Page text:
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What is the best aspect of triathlon becoming an NCAA Emerging Sport for women?
The Grass is Greener in Florida
My first two triathlons of 2013 — the Clermont and Sarasota Elite Development Races in Florida — were two of the most fun I’ve ever raced. I took seventh and ninth – both solid races for my first draft-legal efforts and training in the Connecticut winter. More importantly, I had the opportunity to travel with some fantastic coaches and other collegiate recruits, and to learn from them over the course of the 10 day trip. Watching Kyla Chapman take the win in the Clermont EDR and Katie Hursey taking seventh in both of her first two pro races, working together with John O’Neill on the bike during both races, and living with some talented USAT recruits, I learned constantly from these up-and-coming and soon-to-be pros. Here are a few of the takeaways:
More than anything, I learned that the pros take good care of their bodies. We did not have a single break without someone foam rolling, icing or massaging out sore muscles, and not a single afternoon without naps. My roommate Sam even got Siri to find and book him a massage therapist in Sarasota while en route to a pre-race swim. (I think this was the first thing I’ve ever seen Siri do successfully.) It was a solid departure from my normal routine of going all-out in a workout then immediately showering and speed walking to my office.
This extends to nutrition, too: rarely have I seen such borderline-OCD nutrition-label-reading, comparing the grams of protein in two basically identical sports bars. Nor have I seen so many orders of the “20 Minutes to Fitness Salad” at the Lucky Pelican, our restaurant of choice in Sarasota. (Well, actually that was my order. Both times. I was the only one willing to say the name out loud.) For the most part, every one of the athletes I travelled with makes a conscious effort to know what they put in their body and how it makes them feel. Their years of experimentation makes pre-race meals a no-brainer; they know when and what to eat to perform their best.
Still, the pros don’t stress out over every calorie. We had our nights making chocolate chip cookie dough pancakes and eating Costco-sized boxes of Goldfish. One of the recruits, Alex Russeau, even has a strict “I eat ice cream every night” policy. It may be the best thing I’ve ever heard. “You have to have something to train for,” he told me. The man is a saint. Nutrition is a holistic science, and although you must check all the right boxes, it’s also important to enjoy eating once and a while, too.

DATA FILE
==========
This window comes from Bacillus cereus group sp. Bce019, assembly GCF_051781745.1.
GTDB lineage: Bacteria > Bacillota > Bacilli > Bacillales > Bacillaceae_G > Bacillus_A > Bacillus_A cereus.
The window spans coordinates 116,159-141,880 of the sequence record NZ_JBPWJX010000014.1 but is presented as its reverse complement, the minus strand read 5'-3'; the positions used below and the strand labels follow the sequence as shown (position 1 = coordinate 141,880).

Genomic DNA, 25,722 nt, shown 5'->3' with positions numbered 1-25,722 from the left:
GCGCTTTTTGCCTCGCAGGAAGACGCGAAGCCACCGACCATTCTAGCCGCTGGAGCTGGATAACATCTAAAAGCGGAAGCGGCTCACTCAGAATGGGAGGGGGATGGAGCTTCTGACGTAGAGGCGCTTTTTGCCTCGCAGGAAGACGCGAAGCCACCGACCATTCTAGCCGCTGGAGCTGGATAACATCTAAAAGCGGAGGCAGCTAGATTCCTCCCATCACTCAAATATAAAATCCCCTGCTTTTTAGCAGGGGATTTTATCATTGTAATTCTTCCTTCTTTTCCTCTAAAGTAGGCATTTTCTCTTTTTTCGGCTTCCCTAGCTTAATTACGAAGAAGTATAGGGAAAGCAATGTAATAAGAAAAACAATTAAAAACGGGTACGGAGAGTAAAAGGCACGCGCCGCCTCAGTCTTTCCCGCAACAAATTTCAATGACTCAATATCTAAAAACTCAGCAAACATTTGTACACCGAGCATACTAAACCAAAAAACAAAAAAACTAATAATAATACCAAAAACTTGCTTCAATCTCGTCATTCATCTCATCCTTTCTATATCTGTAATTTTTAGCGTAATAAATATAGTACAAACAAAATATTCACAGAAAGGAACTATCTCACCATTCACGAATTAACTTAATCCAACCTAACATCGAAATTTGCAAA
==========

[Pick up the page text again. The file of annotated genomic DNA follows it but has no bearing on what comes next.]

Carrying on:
The pros are a committed bunch. The sport self-selects for athletes not afraid of long-term commitment, and not just in sports – comically, nearly every single person in our group is in a serious relationship (if not with a person, at the very least with their bike and lycra suits). This is why I tell my friends never to go to a triathlon looking for a date. But in all seriousness, these are some of the most genuinely committed people I know!
Triathlon may be an individual, self-focused sport, but top triathletes seem to also self-select as athletes who support the people they care about, and know how to inspire others to support them – whether with sponsorship or in a bike pack. This sport is tough to do alone, so every shared tip about social media, or bike mounts, or eating ice cream every night, goes a long way.
The pros think out the details and know how to do their own thing on race day. They have a specific warm-up and know what they need to do to get ready for the race, and they don’t get distracted by everything going on around them.
Most of all, the pros know how to create feedback loops. They talk over races with competitors and teammates, talk with the coach, jot down notes and record race reports; then they even blog about what they’ve learned on trips and solicit comments on it.
Those 10 days in Florida were part of the best (and most exhausting) vacation I could have asked for. It was living the dream along with people who had similar dreams and peeking into the life of a full-time pro. Most of us don’t have the time or resources to do these things all the time, but some of these habits I learned could be adopted with just a little extra attention. Now, until I make it to that next level, back to the daily grind!
What habits have you found separate the top triathletes from the rest?